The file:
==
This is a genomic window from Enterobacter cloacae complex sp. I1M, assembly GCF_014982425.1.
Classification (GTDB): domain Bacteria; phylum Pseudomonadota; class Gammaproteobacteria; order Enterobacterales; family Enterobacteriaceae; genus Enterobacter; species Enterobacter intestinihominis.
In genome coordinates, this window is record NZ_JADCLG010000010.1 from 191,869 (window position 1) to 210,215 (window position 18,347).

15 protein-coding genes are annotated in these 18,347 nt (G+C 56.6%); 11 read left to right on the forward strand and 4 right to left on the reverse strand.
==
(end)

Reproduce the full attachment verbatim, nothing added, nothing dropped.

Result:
This is a genomic window from Enterobacter cloacae complex sp. I1M, assembly GCF_014982425.1.
Classification (GTDB): domain Bacteria; phylum Pseudomonadota; class Gammaproteobacteria; order Enterobacterales; family Enterobacteriaceae; genus Enterobacter; species Enterobacter intestinihominis.
In genome coordinates, this window is record NZ_JADCLG010000010.1 from 191,869 (window position 1) to 210,215 (window position 18,347).

15 protein-coding genes are annotated in these 18,347 nt (G+C 56.6%); 11 read left to right on the forward strand and 4 right to left on the reverse strand.